The Classic Car Show / Influence Associates
There will be no setting fire to old cars, no driving them into the sea or deafening pyrotechnics – these are the words of Quentin Willson – one of the presenters for new Channel 5 programme, The Classic Car Show.
This new car show will focus on both multi-million pound thoroughbreds and models that can be bought for a mere £5,000, looking into not only the cars, but also the history and culture surrounding these old machines.
We caught up with Quentin at the launch of The Classic Car Show, which will air every Thursday at 7pm from today onwards, to find out exactly what we can expect from this glossy big budget car production.
What makes The Classic Car Show stand out from other old car shows?
What you see on screen is what we believe is the distillation of a proper proper old car programme. We wanted to take a hobbyist genre and move it into the mainstream and show people that these cars are beautiful and that they're beautiful to drive.
It is the best job in the world and remarkably, people pay us to do this. There is, trust me, no hardship in what we do!
We like to say that it's a car that makes you feel better at the end of your journey than when you started. I hate all these formulaic "it's got to begin in 1946..." and all that crap. It is a car that radiates this allure, this charisma, that is special, distinctive and separate.
Which car from the series stands out for you?
The one car that is head and shoulders above the rest in terms of "I want that and I want it now" had to be Keith Richards' 246 Ferrari Dino. Absolute little poppet of a car. He cared for the car better than himself and he had it for 15 years – it's immaculate.
We drove it all around Monaco, with these Bentleys and these Ferrari 458s and Veyrons and the Dino just shone out in its own shaft of gold. Every time I drove over a bump there was this fine dust coming from the headlining, which I thought was just glue – but it was nicotine powder. £250,000 was paid for that car at auction, but I would gladly have driven it home.
What was your favourite moment from filming the series?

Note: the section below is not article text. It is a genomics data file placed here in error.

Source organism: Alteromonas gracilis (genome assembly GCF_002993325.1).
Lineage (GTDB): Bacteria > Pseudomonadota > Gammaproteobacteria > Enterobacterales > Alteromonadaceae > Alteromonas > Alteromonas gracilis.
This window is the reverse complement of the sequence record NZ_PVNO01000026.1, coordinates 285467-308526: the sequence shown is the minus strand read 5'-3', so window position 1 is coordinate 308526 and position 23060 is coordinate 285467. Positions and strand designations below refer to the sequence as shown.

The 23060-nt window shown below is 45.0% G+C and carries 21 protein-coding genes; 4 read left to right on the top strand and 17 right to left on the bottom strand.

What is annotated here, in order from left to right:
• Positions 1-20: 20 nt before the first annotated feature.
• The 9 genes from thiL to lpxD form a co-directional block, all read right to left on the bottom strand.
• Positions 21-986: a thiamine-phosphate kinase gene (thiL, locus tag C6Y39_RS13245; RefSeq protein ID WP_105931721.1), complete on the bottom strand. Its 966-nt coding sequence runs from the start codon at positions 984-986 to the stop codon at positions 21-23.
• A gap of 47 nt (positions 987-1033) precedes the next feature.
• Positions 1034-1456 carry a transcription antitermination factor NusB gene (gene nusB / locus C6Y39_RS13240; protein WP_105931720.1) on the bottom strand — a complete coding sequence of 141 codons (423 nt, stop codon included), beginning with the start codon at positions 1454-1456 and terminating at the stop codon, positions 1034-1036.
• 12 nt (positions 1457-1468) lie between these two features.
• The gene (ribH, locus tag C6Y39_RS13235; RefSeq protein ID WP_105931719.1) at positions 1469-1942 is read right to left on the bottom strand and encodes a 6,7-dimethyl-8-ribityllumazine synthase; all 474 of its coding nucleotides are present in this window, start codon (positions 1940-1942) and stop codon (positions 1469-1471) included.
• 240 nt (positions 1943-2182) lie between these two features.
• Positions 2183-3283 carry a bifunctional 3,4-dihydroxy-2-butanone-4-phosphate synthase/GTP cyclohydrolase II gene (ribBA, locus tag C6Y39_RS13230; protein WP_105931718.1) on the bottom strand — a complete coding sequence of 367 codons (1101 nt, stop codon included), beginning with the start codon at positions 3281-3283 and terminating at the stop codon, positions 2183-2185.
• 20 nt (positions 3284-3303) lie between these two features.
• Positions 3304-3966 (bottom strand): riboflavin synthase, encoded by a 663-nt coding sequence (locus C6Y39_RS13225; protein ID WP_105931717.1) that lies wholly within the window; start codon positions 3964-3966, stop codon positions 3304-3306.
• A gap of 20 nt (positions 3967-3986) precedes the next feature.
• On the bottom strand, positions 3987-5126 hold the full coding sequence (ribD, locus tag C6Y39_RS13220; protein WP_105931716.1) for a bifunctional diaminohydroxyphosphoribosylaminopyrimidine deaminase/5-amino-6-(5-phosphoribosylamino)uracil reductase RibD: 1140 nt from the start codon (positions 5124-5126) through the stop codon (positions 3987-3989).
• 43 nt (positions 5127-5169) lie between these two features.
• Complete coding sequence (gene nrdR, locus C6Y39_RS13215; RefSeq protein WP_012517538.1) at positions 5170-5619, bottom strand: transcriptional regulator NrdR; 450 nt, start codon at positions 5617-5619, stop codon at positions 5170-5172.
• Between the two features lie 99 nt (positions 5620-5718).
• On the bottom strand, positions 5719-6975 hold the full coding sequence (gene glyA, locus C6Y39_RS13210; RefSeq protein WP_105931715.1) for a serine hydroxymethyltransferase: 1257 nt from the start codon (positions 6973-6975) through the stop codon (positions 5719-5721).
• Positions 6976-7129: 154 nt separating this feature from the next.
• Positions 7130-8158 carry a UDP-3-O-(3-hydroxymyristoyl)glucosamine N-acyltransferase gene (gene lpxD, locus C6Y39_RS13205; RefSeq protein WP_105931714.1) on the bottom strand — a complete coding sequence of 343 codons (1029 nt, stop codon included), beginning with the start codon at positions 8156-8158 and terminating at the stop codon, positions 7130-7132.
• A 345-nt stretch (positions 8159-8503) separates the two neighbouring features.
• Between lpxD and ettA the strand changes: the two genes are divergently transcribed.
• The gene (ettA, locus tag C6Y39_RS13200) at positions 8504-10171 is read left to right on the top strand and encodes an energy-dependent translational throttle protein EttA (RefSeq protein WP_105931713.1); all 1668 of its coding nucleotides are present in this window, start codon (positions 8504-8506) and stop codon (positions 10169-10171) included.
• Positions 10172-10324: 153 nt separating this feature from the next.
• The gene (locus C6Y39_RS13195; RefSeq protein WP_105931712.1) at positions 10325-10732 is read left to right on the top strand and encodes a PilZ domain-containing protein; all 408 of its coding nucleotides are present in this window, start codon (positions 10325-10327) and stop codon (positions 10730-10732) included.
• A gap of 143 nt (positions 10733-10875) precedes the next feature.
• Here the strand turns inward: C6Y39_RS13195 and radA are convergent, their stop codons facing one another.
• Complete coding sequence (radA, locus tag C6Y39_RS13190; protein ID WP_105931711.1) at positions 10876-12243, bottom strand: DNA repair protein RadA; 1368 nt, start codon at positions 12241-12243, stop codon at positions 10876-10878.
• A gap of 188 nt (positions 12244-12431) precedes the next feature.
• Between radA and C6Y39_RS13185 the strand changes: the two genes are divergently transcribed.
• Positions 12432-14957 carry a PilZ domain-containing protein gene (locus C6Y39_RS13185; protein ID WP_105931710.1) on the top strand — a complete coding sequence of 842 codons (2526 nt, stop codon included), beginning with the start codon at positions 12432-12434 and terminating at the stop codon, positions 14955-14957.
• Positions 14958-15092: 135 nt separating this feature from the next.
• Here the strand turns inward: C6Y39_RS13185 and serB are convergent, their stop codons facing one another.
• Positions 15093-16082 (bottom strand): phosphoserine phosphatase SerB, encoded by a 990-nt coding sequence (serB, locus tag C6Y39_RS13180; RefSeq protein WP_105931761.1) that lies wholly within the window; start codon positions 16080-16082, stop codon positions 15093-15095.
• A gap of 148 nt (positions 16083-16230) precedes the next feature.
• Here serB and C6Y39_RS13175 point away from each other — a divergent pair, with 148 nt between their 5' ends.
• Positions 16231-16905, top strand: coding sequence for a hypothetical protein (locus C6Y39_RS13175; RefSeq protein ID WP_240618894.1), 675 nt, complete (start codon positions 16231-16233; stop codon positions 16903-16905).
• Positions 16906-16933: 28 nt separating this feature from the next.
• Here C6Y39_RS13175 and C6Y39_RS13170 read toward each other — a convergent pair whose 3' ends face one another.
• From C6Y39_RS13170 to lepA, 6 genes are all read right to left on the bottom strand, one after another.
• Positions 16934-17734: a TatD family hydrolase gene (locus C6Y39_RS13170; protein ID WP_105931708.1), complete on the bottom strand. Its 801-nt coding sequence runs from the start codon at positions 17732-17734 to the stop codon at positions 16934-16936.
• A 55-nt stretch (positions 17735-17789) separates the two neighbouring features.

Probably our drive from LA to San Franciso, where we stopped at the side of the road because there was this clutch of old cars outside this house – and Jodie knocked on the door – and we go in there and this bloke's got all these rusting old hulks in his back garden – Thunderbirds, Dodge Singers, Camaro SSs, the lot, and he just says, "yes, come and have a look."
How did you choose the cars to feature in the show?
We all sat down and said, "what are the great cars that we need to feature?" You come up with this enormously huge list of about 50, so then you whittle it down. You take landmark cars like the Ford Mustang or the Rolls Royce Corniche or the Ferrari Dino or Testarossa and the Mini and try to get that balance.
Are there any real curveballs that people won't be expecting?
Yes. You wouldn't think that we would do a Triumph TR7. But it's absolutely right to be there. You wouldn't think that we would be doing a Range Rover. Because it's too new. There will be surprises.
Do you think that there's scope in this becoming a multi-series production?
This is absolutely multi-series, yes. And we're talking about second series now, pre-production, so I want this to be a long-runner. We've done 13 one hour programmes and we haven't even scratched the surface. That list that we've got that is miles long – we keep adding new models to it.
There's so much to say – not just about the cars – but the people, the way the market develops, the prices, how you look after classic cars, how you modernise them. We could be doing this for the next 10 years quite happily.
We're in that wonderful place at the moment where you can go out tomorrow and buy an MGB and keep that for three years and get your money back and a bit more – so it's free. Classic cars can be free. How exciting is that? And if you've got enough money to go out and buy a Ferrari Dino for £200,000, not only will it be free, you'll earn yourself 100 grand in the process.